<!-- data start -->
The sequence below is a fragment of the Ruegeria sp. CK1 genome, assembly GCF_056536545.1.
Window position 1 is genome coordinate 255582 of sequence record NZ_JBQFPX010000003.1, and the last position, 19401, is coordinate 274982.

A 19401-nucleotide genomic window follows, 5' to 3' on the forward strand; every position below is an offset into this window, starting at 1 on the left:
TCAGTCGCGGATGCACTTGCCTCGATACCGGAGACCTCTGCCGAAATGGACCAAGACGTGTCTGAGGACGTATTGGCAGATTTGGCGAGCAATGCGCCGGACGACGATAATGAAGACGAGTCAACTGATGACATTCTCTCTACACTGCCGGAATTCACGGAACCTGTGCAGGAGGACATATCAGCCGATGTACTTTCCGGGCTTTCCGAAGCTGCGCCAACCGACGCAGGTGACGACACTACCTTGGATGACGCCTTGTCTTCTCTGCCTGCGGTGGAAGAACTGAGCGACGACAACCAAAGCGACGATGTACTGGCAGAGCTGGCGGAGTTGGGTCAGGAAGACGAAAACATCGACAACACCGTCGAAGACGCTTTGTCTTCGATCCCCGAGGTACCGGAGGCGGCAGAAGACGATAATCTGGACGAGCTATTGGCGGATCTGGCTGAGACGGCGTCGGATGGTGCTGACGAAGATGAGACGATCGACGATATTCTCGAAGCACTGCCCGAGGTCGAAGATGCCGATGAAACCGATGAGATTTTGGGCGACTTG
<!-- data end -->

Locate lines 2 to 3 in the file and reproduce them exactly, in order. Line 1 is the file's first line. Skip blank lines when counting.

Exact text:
Window position 1 is genome coordinate 255582 of sequence record NZ_JBQFPX010000003.1, and the last position, 19401, is coordinate 274982.

A 19401-nucleotide genomic window follows, 5' to 3' on the forward strand; every position below is an offset into this window, starting at 1 on the left: